This is the latest in the British Library’s growing list of forgotten crime classics, and is arguably the most forgotten so far. Apparently there were only 5 copies known to be in existence until now.
Leonard Merrick was a respected Victorian novelist who hated, this, his first book, to the extent that he would buy up and destroy copies. In the introduction to this edition, Mike Ashley proffers one possible explanation (which I won’t share here).
Mr Bazalgette’s Agent is a brisk read, and very funny from page one:
I was a governess until people discovered I had been an actress, and I was an actress till they discovered I could not act.
Miriam Lea, eight-and-twenty, begins our story living in mediocre digs and down to her last four pounds thirteen and sixpence. In desperation she applies for work to ‘Alfred Bazalgette, High Holborn, private matters investigated with secrecy and despatch. Agents of both sexes.’
Just in the nick of time (she has her bags packed to leave and nowhere to go), Bazalgette finds a suitable job for the lady. One Jasper Vining, a seemingly respectable city clerk, has absconded from his place with bonds to the value of £1,500. He is believed to be touring the fashionable cities of Europe. Miss Lea is sent to track him down.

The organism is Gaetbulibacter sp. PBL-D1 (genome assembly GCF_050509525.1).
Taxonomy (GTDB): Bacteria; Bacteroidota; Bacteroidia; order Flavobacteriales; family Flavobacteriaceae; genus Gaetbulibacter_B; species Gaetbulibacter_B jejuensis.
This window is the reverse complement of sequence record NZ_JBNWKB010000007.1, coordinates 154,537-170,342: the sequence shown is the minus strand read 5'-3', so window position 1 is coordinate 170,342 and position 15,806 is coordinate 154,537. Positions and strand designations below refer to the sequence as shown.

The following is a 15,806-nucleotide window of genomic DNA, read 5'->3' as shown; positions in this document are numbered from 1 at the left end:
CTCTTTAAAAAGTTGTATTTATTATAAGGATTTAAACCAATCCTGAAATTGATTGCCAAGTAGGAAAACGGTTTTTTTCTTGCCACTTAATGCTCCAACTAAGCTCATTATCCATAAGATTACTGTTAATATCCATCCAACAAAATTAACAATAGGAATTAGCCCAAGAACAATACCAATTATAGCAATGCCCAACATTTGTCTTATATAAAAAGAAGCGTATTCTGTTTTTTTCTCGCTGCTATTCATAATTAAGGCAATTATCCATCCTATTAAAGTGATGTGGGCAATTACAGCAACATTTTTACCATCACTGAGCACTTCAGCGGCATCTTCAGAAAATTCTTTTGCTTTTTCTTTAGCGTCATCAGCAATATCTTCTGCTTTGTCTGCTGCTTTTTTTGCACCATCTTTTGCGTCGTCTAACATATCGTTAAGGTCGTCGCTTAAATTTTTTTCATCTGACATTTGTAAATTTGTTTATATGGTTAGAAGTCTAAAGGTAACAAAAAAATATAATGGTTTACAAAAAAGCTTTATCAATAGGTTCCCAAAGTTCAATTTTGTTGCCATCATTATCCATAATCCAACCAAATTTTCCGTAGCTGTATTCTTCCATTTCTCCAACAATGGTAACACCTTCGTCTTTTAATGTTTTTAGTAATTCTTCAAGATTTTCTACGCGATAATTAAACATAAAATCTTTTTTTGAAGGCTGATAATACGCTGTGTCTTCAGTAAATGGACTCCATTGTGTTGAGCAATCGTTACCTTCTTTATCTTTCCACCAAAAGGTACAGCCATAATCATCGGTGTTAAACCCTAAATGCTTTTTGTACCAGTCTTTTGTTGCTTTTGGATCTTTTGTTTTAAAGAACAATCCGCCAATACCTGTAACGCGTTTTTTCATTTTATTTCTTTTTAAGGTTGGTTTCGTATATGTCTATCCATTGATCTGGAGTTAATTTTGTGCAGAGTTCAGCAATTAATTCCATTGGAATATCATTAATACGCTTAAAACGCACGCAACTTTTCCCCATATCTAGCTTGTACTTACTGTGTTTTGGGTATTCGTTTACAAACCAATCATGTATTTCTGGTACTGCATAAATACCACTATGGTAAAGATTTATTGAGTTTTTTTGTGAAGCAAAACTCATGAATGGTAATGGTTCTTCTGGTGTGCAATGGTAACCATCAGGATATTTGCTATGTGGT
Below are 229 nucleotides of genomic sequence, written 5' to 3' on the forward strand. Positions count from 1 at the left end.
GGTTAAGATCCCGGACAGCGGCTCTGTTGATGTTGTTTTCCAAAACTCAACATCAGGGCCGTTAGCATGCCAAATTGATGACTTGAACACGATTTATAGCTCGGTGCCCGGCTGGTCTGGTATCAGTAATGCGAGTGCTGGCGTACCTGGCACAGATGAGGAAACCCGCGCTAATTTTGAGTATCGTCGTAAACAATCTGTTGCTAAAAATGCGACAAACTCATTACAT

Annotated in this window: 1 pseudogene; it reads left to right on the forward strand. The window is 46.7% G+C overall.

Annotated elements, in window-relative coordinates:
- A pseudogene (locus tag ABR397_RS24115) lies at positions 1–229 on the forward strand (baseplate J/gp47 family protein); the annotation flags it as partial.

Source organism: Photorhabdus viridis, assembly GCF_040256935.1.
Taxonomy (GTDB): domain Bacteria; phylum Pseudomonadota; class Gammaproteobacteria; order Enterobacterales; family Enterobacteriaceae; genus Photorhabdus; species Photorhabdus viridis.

Her quest takes her from Hamburg to Lisbon to the diamond mines of South Africa. And Miss Lea will do anything to get her man…
The book takes the form of diary entries, and there is a touch of the Bridget Jones about Miriam – there’s a similarly self-deprecating and ever-so-slightly arch wit (‘Dere diry’).
Miriam is helped on her travels by her maid-cum-detective Emma Dunstan, ‘a hard-faced woman in black’ who dreams of ‘appy ‘ampstead and has a stock of hair-curling anecdotes which persuade Miss Lea to never take a confidential lady’s maid. As Dunstan warms up she becomes a bit of a liability at times.
Dunstan has been distinguishing herself; yesterday she saw a mouse in the cabin, and fainted. A good-looking steward happened to be near at the time to catch her. What a coincidence!
It seems he ran to fetch sherry, and, she tells me, ‘forced numberless glasses on her to bring her round.’ They will not be numberless when I get my wine bill, I daresay!
As a piece of detective fiction, this is very slight. Miriam simply wanders around hoping to catch sight of Mr Vining. There are no clues and no deduction. As a piece of comic fiction, it does much better (read it if you like Jerome K. Jerome). For me it also gives a refreshing view of Victorian womanhood – Miriam is strong-minded, independent, and far from docile.
Final destination: A keeper
Past Offences by Rich Westwood is licensed under a Creative Commons Attribution-NonCommercial-NoDerivs 3.0 Unported License.